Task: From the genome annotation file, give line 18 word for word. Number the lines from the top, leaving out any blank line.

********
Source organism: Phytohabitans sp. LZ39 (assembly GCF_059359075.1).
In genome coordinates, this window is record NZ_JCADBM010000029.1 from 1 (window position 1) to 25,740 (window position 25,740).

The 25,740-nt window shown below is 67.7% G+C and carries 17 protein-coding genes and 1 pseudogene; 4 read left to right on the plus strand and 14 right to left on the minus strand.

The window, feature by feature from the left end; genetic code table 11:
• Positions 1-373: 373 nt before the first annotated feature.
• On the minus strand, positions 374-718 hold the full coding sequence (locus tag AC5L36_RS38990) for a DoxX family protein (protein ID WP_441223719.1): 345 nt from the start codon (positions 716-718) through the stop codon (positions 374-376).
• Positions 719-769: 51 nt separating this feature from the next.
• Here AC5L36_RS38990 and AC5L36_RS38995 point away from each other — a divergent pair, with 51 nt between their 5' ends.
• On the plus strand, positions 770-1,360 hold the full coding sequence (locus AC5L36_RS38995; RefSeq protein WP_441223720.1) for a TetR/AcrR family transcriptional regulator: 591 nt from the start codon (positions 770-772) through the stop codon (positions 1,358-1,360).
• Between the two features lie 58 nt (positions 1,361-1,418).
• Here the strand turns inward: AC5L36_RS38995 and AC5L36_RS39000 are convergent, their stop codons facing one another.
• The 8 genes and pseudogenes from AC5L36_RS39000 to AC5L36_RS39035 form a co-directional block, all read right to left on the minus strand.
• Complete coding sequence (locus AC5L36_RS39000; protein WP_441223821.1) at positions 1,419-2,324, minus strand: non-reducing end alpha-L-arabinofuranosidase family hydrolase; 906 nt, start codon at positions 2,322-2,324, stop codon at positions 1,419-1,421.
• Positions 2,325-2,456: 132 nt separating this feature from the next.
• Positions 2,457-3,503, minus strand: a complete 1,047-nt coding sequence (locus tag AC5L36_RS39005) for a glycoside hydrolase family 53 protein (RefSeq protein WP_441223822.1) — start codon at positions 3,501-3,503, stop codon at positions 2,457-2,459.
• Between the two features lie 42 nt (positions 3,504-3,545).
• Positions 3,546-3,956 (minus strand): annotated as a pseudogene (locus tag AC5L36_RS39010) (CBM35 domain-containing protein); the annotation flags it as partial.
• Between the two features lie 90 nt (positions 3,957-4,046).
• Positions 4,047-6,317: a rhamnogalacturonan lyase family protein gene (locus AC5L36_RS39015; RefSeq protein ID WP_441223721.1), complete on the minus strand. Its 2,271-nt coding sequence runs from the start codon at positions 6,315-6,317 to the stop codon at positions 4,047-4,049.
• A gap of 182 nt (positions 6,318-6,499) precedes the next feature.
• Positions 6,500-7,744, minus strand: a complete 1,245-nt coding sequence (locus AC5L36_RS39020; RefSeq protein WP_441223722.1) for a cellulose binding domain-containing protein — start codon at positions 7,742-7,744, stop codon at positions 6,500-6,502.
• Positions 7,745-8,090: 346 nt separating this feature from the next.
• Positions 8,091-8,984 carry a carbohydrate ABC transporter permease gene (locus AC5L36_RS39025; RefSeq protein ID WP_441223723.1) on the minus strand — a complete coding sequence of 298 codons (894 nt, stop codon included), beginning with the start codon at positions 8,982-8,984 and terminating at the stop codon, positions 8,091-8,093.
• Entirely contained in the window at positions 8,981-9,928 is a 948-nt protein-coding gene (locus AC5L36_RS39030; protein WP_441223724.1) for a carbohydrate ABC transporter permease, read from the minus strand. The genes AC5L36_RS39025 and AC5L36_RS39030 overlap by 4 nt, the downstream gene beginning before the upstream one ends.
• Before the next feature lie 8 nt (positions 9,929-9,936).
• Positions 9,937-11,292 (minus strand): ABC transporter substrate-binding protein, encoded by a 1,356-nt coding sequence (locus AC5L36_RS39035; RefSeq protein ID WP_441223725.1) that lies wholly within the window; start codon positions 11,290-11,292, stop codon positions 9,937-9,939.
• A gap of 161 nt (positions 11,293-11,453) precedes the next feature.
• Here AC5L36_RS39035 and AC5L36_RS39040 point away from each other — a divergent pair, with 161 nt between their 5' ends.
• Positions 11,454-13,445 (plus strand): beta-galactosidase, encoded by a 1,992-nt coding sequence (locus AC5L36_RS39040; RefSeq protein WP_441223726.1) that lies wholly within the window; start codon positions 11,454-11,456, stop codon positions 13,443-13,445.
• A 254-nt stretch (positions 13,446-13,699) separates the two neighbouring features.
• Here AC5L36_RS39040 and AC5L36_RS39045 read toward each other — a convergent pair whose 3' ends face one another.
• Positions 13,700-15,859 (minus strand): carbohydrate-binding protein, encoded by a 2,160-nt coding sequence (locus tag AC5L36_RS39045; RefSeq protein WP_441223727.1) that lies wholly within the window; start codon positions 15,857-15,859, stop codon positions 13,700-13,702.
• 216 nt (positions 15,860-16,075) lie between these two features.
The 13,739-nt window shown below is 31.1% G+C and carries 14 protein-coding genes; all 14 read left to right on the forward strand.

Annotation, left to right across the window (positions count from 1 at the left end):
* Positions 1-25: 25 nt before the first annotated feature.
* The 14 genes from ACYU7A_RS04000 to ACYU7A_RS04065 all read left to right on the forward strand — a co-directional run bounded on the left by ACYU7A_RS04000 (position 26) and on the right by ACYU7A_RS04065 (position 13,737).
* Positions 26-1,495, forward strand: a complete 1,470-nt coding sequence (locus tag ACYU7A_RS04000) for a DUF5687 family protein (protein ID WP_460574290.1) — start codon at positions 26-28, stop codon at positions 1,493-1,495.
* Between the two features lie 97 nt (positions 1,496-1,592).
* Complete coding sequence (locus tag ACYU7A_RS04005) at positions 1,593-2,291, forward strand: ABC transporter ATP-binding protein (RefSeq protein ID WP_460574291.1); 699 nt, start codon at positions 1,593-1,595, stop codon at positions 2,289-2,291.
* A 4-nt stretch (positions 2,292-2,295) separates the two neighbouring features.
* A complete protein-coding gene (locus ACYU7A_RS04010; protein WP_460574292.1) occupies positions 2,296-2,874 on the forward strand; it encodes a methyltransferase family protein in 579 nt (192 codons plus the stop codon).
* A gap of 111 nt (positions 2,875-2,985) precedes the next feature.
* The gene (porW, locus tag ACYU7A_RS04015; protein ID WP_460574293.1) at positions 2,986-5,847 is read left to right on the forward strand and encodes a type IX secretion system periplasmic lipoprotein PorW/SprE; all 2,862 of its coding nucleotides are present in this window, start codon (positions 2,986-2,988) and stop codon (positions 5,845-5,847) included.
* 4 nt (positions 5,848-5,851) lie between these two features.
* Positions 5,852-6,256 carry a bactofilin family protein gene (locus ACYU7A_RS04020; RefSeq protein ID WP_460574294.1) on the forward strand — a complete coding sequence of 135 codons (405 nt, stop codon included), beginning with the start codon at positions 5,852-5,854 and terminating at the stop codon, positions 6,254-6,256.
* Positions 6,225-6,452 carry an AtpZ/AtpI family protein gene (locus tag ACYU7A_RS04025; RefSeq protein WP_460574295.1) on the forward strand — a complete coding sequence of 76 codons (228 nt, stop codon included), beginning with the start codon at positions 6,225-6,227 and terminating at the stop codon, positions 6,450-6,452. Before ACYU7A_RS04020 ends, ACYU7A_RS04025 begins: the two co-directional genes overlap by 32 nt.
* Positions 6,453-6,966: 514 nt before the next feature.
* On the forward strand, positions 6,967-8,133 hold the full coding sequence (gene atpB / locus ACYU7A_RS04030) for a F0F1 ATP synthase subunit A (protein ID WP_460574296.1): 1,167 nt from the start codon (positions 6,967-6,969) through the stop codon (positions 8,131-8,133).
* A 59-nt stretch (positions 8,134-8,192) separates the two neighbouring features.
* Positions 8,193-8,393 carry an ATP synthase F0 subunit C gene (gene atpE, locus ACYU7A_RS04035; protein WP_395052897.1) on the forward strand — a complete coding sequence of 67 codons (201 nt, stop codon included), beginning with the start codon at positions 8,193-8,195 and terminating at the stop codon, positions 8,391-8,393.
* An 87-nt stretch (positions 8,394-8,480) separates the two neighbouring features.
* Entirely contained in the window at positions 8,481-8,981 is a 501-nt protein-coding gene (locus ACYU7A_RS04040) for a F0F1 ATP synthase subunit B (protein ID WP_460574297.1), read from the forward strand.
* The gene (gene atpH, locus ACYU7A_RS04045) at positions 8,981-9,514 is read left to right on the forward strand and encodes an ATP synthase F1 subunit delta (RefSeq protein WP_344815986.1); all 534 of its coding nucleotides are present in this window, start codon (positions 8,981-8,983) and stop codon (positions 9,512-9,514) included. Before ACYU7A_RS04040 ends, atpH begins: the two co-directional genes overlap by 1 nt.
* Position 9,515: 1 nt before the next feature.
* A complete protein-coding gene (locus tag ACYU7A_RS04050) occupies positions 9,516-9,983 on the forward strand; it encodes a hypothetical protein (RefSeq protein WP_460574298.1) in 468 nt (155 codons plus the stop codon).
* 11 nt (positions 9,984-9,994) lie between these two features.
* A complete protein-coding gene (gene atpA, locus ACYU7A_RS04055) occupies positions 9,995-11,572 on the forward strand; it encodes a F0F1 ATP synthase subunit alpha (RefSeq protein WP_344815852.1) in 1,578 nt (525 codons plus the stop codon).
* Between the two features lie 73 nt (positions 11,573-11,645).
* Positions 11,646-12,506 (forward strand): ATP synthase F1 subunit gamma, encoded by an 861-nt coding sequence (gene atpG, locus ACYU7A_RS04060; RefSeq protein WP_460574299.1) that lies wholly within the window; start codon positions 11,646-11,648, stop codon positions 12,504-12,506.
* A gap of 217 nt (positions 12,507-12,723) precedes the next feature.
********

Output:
• Between the two features lie 90 nt (positions 3,957-4,046).